We say that hearing loss “affects” some 48 million Americans, but the real number is probably much, much higher. That’s because hearing loss doesn’t only affect the person who has it, but their friends and loved ones, as well.
Perhaps the biggest problem we experience when we have hearing loss is that it makes communication more difficult. And communication is a two-way street! If it’s more difficult for us, it’s also more difficult for the person we’re communicating with.
Hearing Loss Stresses Relationships
Studies done with interviews and survey data all indicate that hearing loss is a major source of stress in relationships, especially for couples.
As in so many areas of life, it’s not just the “big stuff” that suffers, it’s the lack of spontaneity and the kinds of tiny interactions that we don’t often think about, before hearing loss enters the picture. With hearing loss, it becomes more difficult to share in noticing the small things and carry on small talk in everyday life.
That’s because hearing loss starts to whittle away our will to communicate. If we have to repeat ourselves multiple times or speak louder in order to be heard, the natural consequence is that we will think twice about whether something is “worth” communicating. Of course, some conversations—like planning an event or outing—have to happen, but we might do a quick mental check on a moment and think to ourselves, “This situation reminds me of a funny joke, but it will be too difficult to try to tell it.”
Over not much time, this lack of conversation and sharing intimate exchanges tends to result in one or both partners feeling lonely, even if they spend all their time together. Even watching TV together can become a frustrating activity, as the volume will have to be set so loud that it is uncomfortable for the better-hearing partner, so quiet that it is inaudible to the partner with hearing loss, or somewhere in the middle such that neither partner can enjoy the program.
Studies Confirm the Impact of Hearing Loss
A report by Action on Hearing Loss, called “In It Together: The Impact of Hearing Loss on Personal Relationships,” found that partners with hearing loss appreciated their better-hearing partners and recognized that they were a source of support, but also that they often failed to truly understand their experience of hearing loss. Hearing loss is fatiguing and creates even more difficulties when background sound is present. Even the most supportive partners struggled to understand the times when hearing loss presented the most difficulty.
Both partners agreed that their communication had changed significantly for the worse when hearing loss came into the picture. They lamented the loss of jokes and spontaneous humor and being able to bid for one another’s attention about little things throughout the day.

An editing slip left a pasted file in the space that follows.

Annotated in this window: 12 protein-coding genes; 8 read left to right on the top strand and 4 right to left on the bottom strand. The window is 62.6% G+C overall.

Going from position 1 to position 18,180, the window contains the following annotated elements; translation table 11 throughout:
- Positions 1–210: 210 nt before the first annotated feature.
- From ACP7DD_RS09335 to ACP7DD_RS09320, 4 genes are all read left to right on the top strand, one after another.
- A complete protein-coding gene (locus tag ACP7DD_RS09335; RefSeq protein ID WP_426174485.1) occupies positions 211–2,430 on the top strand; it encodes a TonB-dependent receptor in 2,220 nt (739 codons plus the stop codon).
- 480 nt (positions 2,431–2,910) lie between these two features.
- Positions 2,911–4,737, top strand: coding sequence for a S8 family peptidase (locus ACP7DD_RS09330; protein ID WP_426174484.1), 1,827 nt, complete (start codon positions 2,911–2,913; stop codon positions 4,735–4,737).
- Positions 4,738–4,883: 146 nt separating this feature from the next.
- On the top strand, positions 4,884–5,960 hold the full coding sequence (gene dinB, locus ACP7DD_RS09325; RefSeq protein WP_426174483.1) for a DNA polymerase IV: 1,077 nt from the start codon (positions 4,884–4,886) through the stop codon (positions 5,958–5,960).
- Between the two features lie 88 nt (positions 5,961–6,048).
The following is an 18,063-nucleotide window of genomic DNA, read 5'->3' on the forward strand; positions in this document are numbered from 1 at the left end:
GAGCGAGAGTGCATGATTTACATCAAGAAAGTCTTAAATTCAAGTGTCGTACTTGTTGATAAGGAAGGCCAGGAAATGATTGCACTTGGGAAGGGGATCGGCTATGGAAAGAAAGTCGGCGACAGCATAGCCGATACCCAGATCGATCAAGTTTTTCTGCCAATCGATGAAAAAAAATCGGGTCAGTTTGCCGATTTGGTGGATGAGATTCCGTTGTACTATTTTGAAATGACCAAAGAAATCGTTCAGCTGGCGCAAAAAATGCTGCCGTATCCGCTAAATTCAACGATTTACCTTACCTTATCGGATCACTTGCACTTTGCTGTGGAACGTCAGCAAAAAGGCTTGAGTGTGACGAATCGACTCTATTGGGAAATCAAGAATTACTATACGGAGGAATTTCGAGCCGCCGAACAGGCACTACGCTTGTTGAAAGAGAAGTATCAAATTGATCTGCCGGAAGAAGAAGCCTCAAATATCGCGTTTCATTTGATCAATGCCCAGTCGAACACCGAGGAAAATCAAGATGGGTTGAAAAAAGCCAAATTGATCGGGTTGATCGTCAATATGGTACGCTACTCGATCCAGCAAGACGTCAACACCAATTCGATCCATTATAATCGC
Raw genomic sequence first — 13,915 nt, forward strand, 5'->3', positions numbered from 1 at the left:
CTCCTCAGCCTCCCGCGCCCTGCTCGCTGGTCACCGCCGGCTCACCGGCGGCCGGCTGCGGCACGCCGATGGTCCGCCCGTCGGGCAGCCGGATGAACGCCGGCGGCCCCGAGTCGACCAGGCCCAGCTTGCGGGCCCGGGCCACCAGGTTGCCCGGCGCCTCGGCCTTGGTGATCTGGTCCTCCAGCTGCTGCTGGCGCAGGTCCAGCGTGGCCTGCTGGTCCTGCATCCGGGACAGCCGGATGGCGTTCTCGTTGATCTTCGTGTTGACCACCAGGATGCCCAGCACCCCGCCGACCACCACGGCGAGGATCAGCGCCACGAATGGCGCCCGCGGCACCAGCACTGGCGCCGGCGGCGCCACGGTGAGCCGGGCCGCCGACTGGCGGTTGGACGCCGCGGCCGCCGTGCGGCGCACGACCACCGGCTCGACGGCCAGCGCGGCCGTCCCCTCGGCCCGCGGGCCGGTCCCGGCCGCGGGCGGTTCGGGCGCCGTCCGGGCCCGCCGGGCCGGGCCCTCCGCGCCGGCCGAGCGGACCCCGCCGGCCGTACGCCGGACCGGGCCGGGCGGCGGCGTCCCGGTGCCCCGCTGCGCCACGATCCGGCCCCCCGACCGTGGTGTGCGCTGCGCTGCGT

Some of the most frequently reported problems that couples face when one of them experiences hearing loss include:
- Frustration, on both sides
- Resentment, usually on the part of the better-hearing partner for becoming the “translator” in many situations
- Loneliness, as the lack of communication, causes us to feel a lack of companionship
- Fewer social activities, more time at home
- Less intimate talk and humor
- Fewer shared activities, like watching TV or movies together
Hearing Aids Can Help
In couples where the hard-of-hearing partner gets hearing aids, both partners report a dramatic increase in life satisfaction. It makes sense, doesn’t it? All of the problems that hearing loss causes are the result of poor lines of communication. By getting a set of hearing aids, the hard-of-hearing partner regains the ability to comprehend speech. The couple’s communication style can return to more-or-less normal!
Hearing aids today are marvels of technology that not only amplify speech but also help to reduce background noise and focus on sound from a particular direction. These advanced capabilities mean that restaurants can again be chosen for the quality of the food and less for the fact that they are quiet and mostly empty. Social outings can be enjoyable for both partners, and fatigue is less likely to be an issue that requires leaving early. Today’s hearing aids can even connect via Bluetooth to smartphones, tablets, TVs, and other gadgets to improve the listening situation so that both partners can be on a video call or watch television together without arguing over the volume.
If you or your partner is having hearing issues, make an appointment for a hearing test today and find out what hearing aids can do to improve your relationship and your life!